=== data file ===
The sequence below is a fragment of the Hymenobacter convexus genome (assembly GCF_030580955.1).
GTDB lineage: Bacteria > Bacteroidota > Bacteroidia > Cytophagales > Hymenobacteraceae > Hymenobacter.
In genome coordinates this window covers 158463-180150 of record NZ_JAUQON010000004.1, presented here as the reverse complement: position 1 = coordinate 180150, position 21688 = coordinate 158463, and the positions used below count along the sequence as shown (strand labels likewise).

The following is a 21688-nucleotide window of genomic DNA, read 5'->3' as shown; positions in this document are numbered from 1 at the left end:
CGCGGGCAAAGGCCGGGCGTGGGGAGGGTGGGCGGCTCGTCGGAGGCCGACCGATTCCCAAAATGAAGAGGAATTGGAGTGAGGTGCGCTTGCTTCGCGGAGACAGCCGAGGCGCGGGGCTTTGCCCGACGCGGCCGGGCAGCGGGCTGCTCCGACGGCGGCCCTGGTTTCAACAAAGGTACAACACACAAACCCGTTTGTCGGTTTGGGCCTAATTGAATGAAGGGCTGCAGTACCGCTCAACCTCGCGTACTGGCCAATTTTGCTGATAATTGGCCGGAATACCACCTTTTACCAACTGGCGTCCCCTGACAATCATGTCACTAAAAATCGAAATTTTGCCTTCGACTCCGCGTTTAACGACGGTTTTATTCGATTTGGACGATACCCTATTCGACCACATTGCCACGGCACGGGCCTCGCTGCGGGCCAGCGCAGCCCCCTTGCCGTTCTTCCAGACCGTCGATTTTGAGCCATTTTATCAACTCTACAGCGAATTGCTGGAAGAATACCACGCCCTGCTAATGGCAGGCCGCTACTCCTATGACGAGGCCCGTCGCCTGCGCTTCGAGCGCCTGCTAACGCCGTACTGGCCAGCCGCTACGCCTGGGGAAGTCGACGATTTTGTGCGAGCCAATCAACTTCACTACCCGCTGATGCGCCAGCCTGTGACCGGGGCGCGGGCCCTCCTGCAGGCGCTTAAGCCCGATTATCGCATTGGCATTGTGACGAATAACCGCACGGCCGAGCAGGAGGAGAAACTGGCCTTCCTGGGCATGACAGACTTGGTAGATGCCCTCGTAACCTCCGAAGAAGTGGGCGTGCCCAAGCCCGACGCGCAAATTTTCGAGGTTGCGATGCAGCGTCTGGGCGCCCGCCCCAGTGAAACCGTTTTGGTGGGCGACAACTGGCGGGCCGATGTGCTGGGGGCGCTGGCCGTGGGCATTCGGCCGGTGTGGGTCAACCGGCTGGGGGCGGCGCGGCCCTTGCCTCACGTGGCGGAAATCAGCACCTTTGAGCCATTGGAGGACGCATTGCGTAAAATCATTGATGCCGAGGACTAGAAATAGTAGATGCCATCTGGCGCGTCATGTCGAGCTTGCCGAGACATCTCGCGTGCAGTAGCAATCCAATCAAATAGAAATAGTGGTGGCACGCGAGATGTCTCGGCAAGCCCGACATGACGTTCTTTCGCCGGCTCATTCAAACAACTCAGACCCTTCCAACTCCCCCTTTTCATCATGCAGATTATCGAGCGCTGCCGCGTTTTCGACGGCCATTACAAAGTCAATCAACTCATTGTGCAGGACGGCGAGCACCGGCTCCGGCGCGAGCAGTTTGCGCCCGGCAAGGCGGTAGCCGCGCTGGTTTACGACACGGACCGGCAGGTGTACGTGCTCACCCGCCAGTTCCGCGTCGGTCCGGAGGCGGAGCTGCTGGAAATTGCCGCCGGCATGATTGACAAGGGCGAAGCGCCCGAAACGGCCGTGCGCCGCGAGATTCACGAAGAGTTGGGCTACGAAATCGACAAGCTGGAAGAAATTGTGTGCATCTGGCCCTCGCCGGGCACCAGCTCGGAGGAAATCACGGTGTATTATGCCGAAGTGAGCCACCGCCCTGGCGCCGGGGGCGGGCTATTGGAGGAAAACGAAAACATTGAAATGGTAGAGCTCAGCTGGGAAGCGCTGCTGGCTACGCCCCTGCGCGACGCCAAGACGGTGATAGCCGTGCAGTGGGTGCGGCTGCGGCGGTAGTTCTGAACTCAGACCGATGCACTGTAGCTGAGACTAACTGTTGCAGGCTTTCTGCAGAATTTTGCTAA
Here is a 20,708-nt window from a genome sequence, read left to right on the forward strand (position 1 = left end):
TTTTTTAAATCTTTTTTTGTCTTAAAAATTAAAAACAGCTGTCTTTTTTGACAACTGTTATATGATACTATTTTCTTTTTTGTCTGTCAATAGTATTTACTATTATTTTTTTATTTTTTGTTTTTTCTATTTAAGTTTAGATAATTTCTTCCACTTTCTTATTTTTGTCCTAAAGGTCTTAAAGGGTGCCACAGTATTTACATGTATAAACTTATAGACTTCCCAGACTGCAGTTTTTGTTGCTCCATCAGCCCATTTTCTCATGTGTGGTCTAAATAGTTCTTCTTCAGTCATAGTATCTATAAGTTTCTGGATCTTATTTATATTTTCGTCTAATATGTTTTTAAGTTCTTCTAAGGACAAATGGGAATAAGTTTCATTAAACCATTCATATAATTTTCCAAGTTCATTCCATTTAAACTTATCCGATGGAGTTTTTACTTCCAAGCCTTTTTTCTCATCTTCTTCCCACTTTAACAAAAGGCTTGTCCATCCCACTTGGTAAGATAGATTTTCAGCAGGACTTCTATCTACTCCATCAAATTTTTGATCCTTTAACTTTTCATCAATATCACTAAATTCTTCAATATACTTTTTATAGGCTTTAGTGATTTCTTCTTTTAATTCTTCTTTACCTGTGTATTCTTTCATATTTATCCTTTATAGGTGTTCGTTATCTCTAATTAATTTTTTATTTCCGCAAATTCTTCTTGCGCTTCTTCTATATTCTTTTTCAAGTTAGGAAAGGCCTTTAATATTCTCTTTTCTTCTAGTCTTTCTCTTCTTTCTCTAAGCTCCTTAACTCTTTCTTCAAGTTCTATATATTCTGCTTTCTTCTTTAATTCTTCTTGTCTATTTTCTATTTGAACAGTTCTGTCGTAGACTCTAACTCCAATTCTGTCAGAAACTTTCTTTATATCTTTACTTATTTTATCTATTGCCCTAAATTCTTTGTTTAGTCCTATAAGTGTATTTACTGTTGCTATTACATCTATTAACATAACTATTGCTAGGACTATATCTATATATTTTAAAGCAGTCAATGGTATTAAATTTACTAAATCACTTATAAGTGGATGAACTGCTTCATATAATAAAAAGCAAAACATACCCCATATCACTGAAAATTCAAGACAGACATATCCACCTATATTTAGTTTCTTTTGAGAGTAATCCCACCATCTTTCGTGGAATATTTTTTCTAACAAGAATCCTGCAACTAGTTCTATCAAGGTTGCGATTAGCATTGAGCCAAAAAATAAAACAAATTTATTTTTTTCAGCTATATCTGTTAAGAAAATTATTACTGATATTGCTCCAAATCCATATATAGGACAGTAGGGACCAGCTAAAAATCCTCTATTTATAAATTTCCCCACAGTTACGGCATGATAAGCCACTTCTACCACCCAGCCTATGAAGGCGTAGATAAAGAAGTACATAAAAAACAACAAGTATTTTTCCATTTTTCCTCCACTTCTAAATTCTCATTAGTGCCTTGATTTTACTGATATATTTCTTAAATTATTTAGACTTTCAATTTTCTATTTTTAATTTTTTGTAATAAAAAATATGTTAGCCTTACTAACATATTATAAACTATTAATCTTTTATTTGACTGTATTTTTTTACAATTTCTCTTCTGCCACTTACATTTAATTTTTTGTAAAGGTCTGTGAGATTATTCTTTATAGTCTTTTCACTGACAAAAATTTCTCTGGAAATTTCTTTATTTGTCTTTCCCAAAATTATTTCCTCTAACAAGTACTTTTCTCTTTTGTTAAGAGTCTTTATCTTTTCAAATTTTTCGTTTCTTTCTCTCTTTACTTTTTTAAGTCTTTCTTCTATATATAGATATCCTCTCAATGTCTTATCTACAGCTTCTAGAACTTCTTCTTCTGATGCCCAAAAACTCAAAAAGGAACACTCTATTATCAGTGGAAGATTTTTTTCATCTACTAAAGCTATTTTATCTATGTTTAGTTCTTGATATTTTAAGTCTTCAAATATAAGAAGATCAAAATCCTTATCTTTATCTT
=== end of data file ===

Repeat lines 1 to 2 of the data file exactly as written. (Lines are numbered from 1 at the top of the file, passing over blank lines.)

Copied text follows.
The sequence below is a fragment of the Hymenobacter convexus genome (assembly GCF_030580955.1).
GTDB lineage: Bacteria > Bacteroidota > Bacteroidia > Cytophagales > Hymenobacteraceae > Hymenobacter.